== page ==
However, as I look deeper into this (namely by reading the Wikipedia articles), it seems as if both types of games evolved concurrently - the difference was that the original adventure games involved solving puzzles where as the original adventure games involved you exploring a dungeon, killing monsters, and collecting treasure. In fact the original adventure games were little more than a slightly more sophisticated form of arcade game. Also, they tended to rely more upon graphics than did the original adventure games (even though the original graphical representations were ASCII, or Keyboard, graphics).

I do vaguely remember seeing people playing (and even playing them myself) the original CRPGs. As I suggested they were pretty basic - you would look down upon the action and basically explore a dungeon killing monsters and collecting treasures. As the games evolved you would be able to select what type of character you wanted to play, and also purchase equipment before descending into the dungeon. However, that was basically the last time you visited the shop, because then it would become a question of endurance - how long could you survive in the dungeon before you met your untimely end.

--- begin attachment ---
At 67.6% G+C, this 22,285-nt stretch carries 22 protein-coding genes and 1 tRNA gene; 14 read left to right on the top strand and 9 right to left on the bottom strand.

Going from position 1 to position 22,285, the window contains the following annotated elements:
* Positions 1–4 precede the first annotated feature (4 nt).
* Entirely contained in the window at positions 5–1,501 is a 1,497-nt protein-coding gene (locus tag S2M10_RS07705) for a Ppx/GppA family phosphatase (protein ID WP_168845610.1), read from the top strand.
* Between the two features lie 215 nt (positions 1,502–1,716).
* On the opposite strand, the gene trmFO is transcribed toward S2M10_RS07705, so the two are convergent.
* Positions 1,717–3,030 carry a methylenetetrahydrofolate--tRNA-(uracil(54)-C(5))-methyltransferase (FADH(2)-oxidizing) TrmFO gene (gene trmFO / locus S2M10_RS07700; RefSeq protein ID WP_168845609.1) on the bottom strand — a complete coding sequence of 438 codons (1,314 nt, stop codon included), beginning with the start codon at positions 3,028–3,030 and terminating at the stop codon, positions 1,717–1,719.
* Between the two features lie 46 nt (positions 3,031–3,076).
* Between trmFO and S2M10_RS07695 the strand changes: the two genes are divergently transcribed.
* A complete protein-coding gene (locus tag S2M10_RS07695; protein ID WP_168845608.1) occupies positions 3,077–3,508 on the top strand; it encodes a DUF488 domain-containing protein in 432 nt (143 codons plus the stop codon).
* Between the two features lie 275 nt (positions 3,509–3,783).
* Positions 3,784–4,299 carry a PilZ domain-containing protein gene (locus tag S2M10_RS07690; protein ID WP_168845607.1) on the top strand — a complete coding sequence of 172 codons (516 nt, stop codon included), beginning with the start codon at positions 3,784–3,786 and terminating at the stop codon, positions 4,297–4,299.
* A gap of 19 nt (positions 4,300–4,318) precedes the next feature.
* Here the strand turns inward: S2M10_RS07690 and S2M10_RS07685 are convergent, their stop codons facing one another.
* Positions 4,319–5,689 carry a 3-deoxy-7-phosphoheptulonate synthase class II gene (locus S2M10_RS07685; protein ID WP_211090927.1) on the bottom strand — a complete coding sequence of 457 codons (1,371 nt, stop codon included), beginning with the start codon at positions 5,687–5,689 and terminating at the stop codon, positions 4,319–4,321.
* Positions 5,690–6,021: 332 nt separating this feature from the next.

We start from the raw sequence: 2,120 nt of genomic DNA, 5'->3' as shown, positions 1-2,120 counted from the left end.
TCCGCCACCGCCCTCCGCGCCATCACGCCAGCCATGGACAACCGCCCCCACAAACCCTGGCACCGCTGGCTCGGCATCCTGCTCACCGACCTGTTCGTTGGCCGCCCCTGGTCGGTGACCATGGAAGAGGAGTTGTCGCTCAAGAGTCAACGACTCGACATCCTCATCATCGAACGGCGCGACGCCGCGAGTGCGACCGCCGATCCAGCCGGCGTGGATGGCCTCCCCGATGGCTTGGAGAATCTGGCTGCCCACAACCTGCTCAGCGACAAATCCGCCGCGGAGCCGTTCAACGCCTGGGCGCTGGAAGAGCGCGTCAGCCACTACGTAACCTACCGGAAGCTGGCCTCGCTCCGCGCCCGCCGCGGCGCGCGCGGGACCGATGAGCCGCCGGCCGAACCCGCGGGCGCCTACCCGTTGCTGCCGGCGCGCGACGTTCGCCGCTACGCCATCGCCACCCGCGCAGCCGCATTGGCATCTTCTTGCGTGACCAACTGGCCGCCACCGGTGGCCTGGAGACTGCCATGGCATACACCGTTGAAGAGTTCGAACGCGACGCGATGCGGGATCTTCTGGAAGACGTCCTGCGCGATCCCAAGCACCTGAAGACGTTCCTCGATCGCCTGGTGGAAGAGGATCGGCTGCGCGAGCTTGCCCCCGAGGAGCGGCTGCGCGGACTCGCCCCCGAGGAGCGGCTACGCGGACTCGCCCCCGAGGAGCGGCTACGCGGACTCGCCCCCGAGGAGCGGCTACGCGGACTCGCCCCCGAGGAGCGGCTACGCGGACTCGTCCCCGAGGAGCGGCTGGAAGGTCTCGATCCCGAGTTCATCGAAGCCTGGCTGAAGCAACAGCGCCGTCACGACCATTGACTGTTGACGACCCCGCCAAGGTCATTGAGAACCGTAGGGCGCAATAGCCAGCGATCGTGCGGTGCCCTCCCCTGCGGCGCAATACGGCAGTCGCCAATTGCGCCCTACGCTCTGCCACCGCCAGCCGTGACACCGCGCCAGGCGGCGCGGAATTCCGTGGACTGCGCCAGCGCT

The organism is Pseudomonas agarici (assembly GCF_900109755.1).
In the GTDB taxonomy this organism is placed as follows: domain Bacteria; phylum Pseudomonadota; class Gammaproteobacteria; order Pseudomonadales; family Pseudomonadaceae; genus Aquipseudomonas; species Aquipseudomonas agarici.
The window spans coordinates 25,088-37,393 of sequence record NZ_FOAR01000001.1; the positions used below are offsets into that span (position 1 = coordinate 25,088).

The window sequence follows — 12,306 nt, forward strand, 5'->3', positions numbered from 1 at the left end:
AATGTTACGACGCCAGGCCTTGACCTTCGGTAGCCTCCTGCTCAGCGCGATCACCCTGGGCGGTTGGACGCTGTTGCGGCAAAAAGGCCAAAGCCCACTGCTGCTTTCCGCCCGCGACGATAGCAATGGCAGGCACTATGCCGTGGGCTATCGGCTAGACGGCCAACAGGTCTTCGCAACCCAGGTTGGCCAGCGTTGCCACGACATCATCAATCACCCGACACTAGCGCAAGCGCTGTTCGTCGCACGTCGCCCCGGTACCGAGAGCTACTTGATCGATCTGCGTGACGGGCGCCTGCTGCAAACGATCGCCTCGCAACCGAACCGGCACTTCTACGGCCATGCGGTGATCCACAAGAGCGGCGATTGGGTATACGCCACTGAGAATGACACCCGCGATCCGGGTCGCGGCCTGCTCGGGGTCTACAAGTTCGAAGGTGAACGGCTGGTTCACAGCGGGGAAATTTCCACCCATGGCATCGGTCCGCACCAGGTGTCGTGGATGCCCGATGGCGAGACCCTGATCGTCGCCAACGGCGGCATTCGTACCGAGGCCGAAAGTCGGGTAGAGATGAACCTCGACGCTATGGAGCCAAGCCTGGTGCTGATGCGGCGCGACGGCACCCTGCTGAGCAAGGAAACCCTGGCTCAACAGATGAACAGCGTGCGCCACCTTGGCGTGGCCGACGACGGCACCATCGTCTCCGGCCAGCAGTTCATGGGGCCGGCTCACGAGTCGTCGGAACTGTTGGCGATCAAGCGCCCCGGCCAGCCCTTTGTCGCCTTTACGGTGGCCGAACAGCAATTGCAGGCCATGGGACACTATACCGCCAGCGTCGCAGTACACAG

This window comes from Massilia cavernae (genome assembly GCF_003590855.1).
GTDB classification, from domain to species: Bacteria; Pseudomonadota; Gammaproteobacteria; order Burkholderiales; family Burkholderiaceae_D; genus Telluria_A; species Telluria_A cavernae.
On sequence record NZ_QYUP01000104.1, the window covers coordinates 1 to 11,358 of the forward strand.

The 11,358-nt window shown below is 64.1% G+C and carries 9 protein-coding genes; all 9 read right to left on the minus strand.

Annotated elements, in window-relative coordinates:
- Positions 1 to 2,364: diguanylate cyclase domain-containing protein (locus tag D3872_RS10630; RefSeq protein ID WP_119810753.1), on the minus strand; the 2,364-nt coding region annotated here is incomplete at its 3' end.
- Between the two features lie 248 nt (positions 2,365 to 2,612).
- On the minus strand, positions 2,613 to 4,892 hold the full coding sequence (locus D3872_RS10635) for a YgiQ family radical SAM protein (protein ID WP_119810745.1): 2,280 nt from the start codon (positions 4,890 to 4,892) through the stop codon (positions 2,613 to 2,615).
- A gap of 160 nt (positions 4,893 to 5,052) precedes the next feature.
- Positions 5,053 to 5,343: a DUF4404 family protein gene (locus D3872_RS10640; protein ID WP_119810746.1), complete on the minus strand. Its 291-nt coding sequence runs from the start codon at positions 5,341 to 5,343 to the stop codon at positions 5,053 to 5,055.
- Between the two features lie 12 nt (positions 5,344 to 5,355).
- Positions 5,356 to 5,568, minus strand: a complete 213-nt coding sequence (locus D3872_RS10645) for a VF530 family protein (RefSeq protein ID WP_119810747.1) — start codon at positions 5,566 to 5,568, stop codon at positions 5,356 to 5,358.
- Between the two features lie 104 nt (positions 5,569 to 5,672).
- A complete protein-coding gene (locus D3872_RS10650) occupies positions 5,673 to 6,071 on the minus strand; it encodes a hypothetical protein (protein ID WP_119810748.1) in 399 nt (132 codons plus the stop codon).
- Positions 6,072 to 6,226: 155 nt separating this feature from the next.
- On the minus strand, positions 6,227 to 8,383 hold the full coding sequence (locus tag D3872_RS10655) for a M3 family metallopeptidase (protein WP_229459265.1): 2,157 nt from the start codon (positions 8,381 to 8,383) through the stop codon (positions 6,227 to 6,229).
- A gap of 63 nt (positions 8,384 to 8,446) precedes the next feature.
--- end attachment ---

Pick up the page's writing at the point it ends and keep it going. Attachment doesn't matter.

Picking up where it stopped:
Nethack was is probably the closest that you can get to the original CRPG - in fact it probably is the original CRPG, but since it is an open source program it has been slowly, but surely, evolving over the years to what it has become today. However, as you can see, this legend, and game that was played at the dawn of the computing era, and during the golden age of computer gaming (that is the eighties), is still alive and well today. Oh, for those of you who are more technologically minded, you can even play it online.